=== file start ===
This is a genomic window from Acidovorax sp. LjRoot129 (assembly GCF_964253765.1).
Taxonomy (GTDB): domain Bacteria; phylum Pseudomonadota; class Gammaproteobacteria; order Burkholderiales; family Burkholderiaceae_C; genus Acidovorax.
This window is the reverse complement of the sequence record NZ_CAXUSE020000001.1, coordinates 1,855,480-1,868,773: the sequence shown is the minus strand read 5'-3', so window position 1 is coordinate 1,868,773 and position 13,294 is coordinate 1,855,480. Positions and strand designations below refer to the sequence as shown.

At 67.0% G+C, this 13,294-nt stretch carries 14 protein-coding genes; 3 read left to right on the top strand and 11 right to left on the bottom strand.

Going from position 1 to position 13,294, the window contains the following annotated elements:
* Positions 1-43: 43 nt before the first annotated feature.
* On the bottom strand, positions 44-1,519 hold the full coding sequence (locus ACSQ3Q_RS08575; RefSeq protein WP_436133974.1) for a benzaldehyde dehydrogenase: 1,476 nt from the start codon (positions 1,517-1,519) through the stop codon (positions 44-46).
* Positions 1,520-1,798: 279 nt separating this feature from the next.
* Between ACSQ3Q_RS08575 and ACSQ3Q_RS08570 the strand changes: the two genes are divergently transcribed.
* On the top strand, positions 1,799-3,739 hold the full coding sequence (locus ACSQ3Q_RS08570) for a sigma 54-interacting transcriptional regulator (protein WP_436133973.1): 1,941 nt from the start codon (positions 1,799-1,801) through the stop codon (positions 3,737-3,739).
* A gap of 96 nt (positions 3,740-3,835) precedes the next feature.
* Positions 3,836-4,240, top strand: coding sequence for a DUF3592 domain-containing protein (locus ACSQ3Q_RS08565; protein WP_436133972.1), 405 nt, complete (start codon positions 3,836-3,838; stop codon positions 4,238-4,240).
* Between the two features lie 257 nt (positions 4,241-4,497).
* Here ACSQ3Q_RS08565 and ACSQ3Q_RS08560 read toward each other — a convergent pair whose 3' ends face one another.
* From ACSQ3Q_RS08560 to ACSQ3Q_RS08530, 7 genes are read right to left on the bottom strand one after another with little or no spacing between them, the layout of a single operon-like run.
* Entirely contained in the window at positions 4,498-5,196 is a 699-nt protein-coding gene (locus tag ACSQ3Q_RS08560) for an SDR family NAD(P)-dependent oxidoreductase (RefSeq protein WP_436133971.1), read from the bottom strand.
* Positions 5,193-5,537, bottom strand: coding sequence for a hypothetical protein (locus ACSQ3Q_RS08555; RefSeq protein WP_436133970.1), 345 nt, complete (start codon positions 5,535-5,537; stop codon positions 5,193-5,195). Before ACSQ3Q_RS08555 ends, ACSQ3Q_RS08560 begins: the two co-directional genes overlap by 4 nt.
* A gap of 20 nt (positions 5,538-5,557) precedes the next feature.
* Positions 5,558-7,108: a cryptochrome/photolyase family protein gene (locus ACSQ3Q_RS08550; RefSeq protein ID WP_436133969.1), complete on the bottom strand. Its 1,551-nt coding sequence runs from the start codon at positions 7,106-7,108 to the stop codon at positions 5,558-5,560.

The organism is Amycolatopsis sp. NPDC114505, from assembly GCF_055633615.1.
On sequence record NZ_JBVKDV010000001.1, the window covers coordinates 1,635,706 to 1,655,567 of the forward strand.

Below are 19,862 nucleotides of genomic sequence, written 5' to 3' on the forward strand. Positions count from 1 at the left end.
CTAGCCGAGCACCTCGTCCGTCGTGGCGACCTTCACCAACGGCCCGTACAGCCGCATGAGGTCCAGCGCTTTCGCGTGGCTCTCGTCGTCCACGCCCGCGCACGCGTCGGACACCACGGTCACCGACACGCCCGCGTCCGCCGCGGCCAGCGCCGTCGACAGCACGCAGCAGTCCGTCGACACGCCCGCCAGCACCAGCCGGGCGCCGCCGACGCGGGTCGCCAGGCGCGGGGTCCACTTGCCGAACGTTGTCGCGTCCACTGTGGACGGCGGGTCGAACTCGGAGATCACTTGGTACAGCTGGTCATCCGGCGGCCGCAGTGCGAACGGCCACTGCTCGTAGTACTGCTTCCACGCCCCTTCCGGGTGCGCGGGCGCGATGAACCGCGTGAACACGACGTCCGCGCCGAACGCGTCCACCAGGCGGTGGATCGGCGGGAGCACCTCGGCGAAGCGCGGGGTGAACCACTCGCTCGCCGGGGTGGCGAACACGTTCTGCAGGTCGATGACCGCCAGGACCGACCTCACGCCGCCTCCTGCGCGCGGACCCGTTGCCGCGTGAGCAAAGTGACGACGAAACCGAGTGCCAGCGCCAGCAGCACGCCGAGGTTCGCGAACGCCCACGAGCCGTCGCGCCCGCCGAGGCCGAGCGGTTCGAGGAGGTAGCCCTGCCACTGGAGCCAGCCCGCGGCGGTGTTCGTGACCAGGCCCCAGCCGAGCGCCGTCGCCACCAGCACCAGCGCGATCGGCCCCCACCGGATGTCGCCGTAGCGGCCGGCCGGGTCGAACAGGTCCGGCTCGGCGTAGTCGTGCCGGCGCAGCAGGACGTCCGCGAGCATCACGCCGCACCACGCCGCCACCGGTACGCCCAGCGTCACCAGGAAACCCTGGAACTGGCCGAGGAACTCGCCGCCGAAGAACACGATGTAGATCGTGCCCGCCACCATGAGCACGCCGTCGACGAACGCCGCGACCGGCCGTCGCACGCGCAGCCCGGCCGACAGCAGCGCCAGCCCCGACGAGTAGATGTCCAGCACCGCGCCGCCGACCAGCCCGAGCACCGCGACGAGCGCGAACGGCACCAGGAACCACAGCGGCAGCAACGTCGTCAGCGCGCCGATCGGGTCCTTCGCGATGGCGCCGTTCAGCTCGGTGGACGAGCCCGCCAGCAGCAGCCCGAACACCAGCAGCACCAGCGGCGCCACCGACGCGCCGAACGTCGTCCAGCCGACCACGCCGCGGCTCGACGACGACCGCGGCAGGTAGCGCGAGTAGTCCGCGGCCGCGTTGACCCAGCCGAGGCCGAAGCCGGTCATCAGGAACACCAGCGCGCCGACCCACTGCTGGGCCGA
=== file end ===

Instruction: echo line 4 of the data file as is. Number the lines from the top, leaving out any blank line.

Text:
At 67.0% G+C, this 13,294-nt stretch carries 14 protein-coding genes; 3 read left to right on the top strand and 11 right to left on the bottom strand.